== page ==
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Americana Corner: Creating the Constitution: The Executive
Tom Hand
Tom Hand lives on Ford Plantation.

One of the major defects in the Articles of Confederation was the lack of an executive, that single individual who was to some degree in charge of the nation.

When the Constitutional Convention met in Philadelphia in the summer of 1787, this flaw was addressed and the amount of authority to be vested in the office was a major point of contention.

To appreciate why this issue was so controversial, it is critical to understand what a head of government looked like at that time. Simply put, it was a hereditary monarch such as a king, emperor, or czar. These people ascended to their position not based on merit but rather because of the good fortune of their birth. These rulers, in most cases, had absolute authority over their subjects. They decided what religion the people could practice, where they could travel, what they could own, and in some cases who they could marry.

The delegates knew first-hand that many of the troubles which led to our separation from England were a direct result of decisions made by King George. He had consistently shown himself to be unsympathetic to his subject’s complaints and unwilling to compromise. Consequently, Congress was wary to vest significant power in the executive.

As Patrick Henry, a staunch opponent of a more powerful central government, stated, the Constitution “squints towards monarchy” and added “your president may easily become king”.

However, the delegates also knew from their experience with the Articles of Confederation that the lack of a single head of state created its own issues, especially in dealing with foreign affairs. To truly be a participant on the world stage, they had to remedy this problem.

The office finally created by Congress in Article II of the Constitution required that the President “take care that the laws be faithfully executed” and “preserve, protect, and defend the Constitution”. The president was also named as the military commander- in-chief and chief There was even a debate regarding how George Washington, who was inaugurated as President on March 4, 1789, was to be addressed. John Adams, who was the Vice President, thought the title should be somewhat regal and on par with what other heads of state were called. Adams scoffed that even fire companies and cricket clubs had “presidents” and that Washington should be addressed as “His Majesty the President” or “His Highness, the President of the United States and Protector of the Rights of the Same”. That is a mouthful! Over the years, the power of the President has grown along with the power of the Federal government. This is especially seen with executive orders. Although all Presidents except for William Henry Harrison have issued executive orders, the practice has grown over time. Prior to the Civil War, only one President (Franklin Pierce) issued more than 20 executive orders during their term of office.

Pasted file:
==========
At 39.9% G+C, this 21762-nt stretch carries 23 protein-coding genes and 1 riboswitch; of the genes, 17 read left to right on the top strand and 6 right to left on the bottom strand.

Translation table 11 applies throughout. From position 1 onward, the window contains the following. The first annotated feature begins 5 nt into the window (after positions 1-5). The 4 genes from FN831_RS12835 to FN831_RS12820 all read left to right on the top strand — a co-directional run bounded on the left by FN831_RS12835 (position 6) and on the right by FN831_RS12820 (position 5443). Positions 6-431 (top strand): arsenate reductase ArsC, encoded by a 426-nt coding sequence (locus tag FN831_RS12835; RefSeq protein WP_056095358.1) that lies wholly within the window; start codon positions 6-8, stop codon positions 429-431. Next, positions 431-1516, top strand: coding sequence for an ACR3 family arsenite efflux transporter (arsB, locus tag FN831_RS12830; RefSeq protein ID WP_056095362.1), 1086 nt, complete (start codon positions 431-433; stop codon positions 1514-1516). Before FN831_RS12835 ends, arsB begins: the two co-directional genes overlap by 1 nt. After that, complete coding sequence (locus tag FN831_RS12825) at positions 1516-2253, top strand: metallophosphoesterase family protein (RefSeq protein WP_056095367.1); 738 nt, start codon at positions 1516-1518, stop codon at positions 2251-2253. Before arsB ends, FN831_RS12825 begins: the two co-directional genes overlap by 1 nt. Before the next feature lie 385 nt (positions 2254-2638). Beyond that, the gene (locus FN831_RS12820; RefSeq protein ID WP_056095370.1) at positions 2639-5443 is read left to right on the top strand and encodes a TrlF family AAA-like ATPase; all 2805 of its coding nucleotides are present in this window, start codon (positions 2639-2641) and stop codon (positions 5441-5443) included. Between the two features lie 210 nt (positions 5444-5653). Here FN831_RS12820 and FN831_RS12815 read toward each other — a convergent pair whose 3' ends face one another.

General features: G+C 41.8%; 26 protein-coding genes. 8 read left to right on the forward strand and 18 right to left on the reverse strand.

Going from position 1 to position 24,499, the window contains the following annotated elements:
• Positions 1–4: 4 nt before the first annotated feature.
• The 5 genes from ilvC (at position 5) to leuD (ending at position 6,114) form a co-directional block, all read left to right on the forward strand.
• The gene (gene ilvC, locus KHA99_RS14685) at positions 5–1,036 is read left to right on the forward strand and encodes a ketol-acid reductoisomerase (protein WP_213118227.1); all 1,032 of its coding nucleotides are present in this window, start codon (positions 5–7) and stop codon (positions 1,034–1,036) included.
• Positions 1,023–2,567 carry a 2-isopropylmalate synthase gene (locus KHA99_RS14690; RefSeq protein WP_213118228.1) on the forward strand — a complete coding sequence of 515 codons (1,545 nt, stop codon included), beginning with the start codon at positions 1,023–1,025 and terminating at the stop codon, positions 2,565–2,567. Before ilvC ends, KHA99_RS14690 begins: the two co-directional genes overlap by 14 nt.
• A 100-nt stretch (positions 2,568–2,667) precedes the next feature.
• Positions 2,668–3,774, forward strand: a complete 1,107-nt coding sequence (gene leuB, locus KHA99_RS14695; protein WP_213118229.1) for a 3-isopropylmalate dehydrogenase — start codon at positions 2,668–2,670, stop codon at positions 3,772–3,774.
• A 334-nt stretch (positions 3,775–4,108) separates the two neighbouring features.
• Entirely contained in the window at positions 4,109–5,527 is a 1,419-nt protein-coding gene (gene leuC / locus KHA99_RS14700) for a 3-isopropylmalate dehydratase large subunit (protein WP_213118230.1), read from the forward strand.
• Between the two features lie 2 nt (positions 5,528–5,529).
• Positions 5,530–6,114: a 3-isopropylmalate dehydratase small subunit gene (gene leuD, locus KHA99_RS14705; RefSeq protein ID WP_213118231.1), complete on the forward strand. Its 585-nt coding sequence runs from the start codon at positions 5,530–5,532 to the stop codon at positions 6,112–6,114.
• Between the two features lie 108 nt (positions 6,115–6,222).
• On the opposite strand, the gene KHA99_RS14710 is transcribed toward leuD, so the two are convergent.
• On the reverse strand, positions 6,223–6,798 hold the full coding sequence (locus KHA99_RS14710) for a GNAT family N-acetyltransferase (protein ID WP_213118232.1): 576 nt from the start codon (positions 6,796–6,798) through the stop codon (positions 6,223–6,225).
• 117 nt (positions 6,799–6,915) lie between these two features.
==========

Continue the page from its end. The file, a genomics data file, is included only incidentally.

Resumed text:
Now it is common for a President to issue over 200 or more executive orders while in the White House.

While President Reagan issued 381 and President Obama issued 276, the all-time record holder by far is President Franklin Roosevelt at 3,522 executive orders followed by Woodrow Wilson at 1,803.

SUGGESTED READING One of the best books on the evolution of the Presidency is John Yoo’s “Crisis and Command: The History of Executive Power from George Washington to George W. Bush”. Yoo points out that cries of executive over-reach have been heard since Washington and Jefferson were President, and that each national crisis only serves to increase the power of the office. An excellent read.

PLACES TO VISIT The White House, home of the President, is a must see for all Americans. The beauty and grandeur of the rooms and the knowledge of what has occurred in that historic building fills visitors with a sense of awe. Be aware you may need to apply for a ticket to take the self-guided tour.

WHY IT MATTERS So why does the debate over executive powers and what our Founders ultimately designed for this office matter to us today? In some ways, the office of the President and the powers vested in it was the most important addition to the new Constitution. This office created the leader of our nation, that single star to guide us through troubled times. Try to imagine our country surviving its formative years without that indispensable man, George Washington, or the Civil War without Lincoln’s guiding hand. While not all have been up to the challenge, the good ones have been priceless.

Until next time, may your motto be “Ducit Amor Patriae”, Love of country leads me.

Tom Hand is a West Point alumnus and Ford Plantation resident. You can reach him at

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